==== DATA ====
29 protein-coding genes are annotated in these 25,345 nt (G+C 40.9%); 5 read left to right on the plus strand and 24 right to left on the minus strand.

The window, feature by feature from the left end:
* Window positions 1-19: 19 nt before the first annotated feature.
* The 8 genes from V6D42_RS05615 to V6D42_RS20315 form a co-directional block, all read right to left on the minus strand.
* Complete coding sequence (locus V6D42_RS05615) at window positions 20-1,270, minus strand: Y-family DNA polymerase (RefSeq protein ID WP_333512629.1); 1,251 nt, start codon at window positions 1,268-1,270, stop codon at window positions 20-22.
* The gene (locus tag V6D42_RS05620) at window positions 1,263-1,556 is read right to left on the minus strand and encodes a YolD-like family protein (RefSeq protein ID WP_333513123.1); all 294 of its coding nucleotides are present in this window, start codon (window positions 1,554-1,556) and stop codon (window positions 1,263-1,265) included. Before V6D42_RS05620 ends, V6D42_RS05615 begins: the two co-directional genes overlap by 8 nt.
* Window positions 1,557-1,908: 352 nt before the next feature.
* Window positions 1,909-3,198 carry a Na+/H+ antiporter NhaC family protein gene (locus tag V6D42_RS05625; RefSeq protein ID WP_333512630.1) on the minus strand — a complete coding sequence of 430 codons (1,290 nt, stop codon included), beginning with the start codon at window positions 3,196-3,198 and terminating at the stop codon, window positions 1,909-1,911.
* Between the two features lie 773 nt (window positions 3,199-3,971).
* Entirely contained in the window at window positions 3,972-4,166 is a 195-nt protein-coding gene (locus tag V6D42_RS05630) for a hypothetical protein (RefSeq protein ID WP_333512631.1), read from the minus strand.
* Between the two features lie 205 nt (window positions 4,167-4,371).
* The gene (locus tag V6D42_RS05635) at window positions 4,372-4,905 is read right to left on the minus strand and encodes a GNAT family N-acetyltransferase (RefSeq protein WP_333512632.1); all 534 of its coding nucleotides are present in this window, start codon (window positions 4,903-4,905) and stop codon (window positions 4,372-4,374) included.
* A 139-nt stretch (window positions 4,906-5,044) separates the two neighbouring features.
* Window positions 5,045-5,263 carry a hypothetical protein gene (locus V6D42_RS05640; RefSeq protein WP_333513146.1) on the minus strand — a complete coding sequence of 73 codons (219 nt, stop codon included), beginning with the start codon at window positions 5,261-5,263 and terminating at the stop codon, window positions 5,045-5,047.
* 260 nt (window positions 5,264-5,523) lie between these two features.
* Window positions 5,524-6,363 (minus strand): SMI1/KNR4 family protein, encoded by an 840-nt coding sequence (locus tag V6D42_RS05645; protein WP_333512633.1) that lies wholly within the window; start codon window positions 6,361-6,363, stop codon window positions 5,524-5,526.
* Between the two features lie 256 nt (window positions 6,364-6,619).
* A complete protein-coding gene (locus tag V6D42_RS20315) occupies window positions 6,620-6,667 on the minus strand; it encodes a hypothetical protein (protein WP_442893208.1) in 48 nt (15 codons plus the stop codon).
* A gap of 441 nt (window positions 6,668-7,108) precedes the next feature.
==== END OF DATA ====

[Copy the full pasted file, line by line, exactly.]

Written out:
29 protein-coding genes are annotated in these 25,345 nt (G+C 40.9%); 5 read left to right on the plus strand and 24 right to left on the minus strand.

The window, feature by feature from the left end:
* Window positions 1-19: 19 nt before the first annotated feature.
* The 8 genes from V6D42_RS05615 to V6D42_RS20315 form a co-directional block, all read right to left on the minus strand.
* Complete coding sequence (locus V6D42_RS05615) at window positions 20-1,270, minus strand: Y-family DNA polymerase (RefSeq protein ID WP_333512629.1); 1,251 nt, start codon at window positions 1,268-1,270, stop codon at window positions 20-22.
* The gene (locus tag V6D42_RS05620) at window positions 1,263-1,556 is read right to left on the minus strand and encodes a YolD-like family protein (RefSeq protein ID WP_333513123.1); all 294 of its coding nucleotides are present in this window, start codon (window positions 1,554-1,556) and stop codon (window positions 1,263-1,265) included. Before V6D42_RS05620 ends, V6D42_RS05615 begins: the two co-directional genes overlap by 8 nt.
* Window positions 1,557-1,908: 352 nt before the next feature.
* Window positions 1,909-3,198 carry a Na+/H+ antiporter NhaC family protein gene (locus tag V6D42_RS05625; RefSeq protein ID WP_333512630.1) on the minus strand — a complete coding sequence of 430 codons (1,290 nt, stop codon included), beginning with the start codon at window positions 3,196-3,198 and terminating at the stop codon, window positions 1,909-1,911.
* Between the two features lie 773 nt (window positions 3,199-3,971).
* Entirely contained in the window at window positions 3,972-4,166 is a 195-nt protein-coding gene (locus tag V6D42_RS05630) for a hypothetical protein (RefSeq protein ID WP_333512631.1), read from the minus strand.
* Between the two features lie 205 nt (window positions 4,167-4,371).
* The gene (locus tag V6D42_RS05635) at window positions 4,372-4,905 is read right to left on the minus strand and encodes a GNAT family N-acetyltransferase (RefSeq protein WP_333512632.1); all 534 of its coding nucleotides are present in this window, start codon (window positions 4,903-4,905) and stop codon (window positions 4,372-4,374) included.
* A 139-nt stretch (window positions 4,906-5,044) separates the two neighbouring features.
* Window positions 5,045-5,263 carry a hypothetical protein gene (locus V6D42_RS05640; RefSeq protein WP_333513146.1) on the minus strand — a complete coding sequence of 73 codons (219 nt, stop codon included), beginning with the start codon at window positions 5,261-5,263 and terminating at the stop codon, window positions 5,045-5,047.
* 260 nt (window positions 5,264-5,523) lie between these two features.
* Window positions 5,524-6,363 (minus strand): SMI1/KNR4 family protein, encoded by an 840-nt coding sequence (locus tag V6D42_RS05645; protein WP_333512633.1) that lies wholly within the window; start codon window positions 6,361-6,363, stop codon window positions 5,524-5,526.
* Between the two features lie 256 nt (window positions 6,364-6,619).
* A complete protein-coding gene (locus tag V6D42_RS20315) occupies window positions 6,620-6,667 on the minus strand; it encodes a hypothetical protein (protein WP_442893208.1) in 48 nt (15 codons plus the stop codon).
* A gap of 441 nt (window positions 6,668-7,108) precedes the next feature.